A growing body of literature suggests the degree to which students feel a sense of connectedness to an institution influences academic achievement. Additionally, research indicates that many students of color are disconnected from the school setting because of a cultural divide between students and educators. The research highlights the differences in students’ sense of belonging by race, institution type (2-year or 4-year), and first-generation status. Underrepresented ethnic minority students and first-generation students report a lower sense of belonging than continuing-generation students or white students. We know, when underrepresented student populations do not feel a strong sense of belonging on their campus, it impacts how they integrate, perform and persist. Students at four-year institutions who felt a higher sense of belonging were more likely to utilize campus services such as student advising and financial aid services than those at two-year colleges. Related research suggests students who use these services are more likely to persist through their second and third years of college
Moreover, Gummadam, P., Pittman, L. D., & Ioffe, M. (2016) found that “ in the absence of a strong sense of school belonging, ethnic identity was linked with self-worth. This suggests that a strong feeling of belonging to one’s own ethnic group may protect minority students who feel disconnected from their college”. Therefore, predominantly white institutions of higher education bear a greater responsibility for ensuring the elimination of environments that perpetuate microaggressions. When students are disconnected from both a strong sense of belonging and ethnic connections, the likelihood of attrition is avoidably increased.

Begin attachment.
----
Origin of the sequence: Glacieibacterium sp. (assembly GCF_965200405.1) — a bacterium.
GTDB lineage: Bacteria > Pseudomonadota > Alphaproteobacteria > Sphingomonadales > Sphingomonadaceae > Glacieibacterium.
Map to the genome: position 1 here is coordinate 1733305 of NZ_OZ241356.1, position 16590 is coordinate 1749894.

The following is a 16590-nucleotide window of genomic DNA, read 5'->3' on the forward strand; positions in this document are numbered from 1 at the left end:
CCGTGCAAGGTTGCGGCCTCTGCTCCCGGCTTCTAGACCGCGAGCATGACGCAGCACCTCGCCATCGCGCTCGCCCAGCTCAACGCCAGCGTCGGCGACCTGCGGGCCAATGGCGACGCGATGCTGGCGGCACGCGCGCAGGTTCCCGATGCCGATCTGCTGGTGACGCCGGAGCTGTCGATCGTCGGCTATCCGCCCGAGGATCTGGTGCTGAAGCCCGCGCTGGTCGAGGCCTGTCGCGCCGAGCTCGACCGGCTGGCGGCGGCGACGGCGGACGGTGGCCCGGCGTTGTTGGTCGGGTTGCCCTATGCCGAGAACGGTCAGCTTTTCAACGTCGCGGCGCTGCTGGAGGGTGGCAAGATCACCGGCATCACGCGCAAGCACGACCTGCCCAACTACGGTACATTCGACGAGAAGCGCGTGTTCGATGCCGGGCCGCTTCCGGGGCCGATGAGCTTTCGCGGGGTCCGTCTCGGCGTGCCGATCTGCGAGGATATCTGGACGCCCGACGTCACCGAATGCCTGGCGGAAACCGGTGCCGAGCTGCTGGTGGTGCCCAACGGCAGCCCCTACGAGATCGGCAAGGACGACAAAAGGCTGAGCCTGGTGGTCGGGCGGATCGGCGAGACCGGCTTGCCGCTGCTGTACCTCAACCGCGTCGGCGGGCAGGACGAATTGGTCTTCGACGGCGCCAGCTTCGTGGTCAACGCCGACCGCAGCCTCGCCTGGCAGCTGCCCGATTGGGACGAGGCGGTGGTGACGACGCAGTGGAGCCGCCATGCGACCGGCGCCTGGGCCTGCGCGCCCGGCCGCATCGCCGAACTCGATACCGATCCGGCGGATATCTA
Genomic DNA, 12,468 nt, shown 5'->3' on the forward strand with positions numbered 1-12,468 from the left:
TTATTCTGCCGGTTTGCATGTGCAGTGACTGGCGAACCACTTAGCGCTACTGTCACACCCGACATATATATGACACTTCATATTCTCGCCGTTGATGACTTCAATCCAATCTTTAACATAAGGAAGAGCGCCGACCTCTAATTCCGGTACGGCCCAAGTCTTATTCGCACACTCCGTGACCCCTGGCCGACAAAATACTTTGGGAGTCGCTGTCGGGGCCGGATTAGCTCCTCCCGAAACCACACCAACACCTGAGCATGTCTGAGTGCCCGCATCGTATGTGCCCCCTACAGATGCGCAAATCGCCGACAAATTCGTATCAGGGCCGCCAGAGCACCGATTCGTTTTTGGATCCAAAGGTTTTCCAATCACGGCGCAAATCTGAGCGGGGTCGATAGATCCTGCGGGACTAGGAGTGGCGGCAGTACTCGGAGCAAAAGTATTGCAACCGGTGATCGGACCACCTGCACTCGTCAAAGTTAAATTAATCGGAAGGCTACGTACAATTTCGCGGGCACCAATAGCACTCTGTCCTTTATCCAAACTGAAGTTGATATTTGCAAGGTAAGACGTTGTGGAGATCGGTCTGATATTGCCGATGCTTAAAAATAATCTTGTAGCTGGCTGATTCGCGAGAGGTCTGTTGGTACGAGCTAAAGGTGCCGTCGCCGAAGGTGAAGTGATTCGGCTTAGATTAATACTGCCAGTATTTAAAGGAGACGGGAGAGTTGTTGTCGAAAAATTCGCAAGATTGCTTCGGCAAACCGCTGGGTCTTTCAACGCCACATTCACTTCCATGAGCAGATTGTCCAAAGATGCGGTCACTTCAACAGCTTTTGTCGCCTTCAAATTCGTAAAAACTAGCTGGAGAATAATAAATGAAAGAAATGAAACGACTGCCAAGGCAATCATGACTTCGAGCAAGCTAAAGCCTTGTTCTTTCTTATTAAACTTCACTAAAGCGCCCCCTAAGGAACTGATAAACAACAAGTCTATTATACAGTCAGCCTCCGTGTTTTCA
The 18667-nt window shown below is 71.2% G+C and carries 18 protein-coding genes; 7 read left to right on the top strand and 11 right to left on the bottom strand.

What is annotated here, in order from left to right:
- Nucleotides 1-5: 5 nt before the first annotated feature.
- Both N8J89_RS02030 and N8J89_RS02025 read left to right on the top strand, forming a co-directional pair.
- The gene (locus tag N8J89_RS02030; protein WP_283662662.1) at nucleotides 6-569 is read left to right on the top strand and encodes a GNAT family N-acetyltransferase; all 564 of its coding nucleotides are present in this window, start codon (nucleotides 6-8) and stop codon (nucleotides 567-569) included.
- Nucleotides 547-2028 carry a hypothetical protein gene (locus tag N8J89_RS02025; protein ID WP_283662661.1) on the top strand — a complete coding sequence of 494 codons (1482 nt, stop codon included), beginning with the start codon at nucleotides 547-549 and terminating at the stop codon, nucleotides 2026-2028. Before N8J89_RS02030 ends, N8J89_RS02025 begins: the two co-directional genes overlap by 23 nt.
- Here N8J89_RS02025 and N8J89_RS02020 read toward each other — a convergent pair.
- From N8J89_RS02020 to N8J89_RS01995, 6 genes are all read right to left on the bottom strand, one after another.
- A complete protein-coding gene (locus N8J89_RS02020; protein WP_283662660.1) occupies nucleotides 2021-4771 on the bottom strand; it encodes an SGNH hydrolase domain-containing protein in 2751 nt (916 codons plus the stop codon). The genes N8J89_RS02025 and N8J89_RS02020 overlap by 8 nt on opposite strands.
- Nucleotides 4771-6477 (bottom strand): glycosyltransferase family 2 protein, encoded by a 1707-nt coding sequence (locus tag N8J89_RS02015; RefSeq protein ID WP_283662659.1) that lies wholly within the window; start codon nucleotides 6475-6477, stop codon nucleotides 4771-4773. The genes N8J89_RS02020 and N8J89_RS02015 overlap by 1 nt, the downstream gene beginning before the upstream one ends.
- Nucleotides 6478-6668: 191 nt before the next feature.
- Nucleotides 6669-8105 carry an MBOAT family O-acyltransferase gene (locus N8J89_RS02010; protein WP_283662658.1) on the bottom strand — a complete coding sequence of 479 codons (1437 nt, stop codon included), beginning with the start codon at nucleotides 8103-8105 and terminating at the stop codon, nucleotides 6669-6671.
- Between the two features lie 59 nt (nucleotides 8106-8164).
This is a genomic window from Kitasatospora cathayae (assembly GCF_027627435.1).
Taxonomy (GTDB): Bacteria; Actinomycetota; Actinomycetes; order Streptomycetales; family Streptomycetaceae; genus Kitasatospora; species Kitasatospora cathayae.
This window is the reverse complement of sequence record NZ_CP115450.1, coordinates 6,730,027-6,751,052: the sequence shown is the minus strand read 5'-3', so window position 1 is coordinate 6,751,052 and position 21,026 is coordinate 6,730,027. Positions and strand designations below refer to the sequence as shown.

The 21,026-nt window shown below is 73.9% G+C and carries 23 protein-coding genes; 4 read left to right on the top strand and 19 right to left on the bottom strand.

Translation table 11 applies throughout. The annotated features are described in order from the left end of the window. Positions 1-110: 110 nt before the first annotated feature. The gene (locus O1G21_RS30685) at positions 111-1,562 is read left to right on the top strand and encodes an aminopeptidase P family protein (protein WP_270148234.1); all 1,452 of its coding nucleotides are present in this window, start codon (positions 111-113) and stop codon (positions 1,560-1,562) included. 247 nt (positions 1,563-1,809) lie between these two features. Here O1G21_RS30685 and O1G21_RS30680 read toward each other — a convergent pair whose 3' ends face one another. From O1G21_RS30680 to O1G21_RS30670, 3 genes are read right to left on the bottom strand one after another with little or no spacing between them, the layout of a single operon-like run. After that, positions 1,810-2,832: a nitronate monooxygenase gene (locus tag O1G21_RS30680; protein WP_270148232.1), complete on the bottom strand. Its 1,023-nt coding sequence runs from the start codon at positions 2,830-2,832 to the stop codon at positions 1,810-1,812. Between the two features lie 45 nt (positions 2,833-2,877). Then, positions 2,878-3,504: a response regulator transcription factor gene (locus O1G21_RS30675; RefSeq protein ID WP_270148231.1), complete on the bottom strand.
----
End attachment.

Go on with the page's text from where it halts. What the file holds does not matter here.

As part of its efforts to improve retention rates and diversity, over the past several years, TCNJ has increased its efforts to better understand and enhance belongingness for typically marginalized students.
- Are there identifiable indicators that some students “belong” more than others?
- What are strategies that instructors might incorporate to minimize the possibilities for students to be marginalized and/or totally excluded within classroom settings?
- How do we effectively contribute to creating a climate that truly welcomes, respects, and engages all members of the TCNJ student population?
Gummadam, P., Pittman, L. D., & Ioffe, M. (2016). School belonging, ethnic identity, and psychological adjustment among ethnic minority college students. The Journal of Experimental Education, 84(2), 289-306.
Lee, E., LaDousa, C.edts. (2015) College Students’ Experiences of Power and Marginality: Sharing Spaces and Negotiating Differences.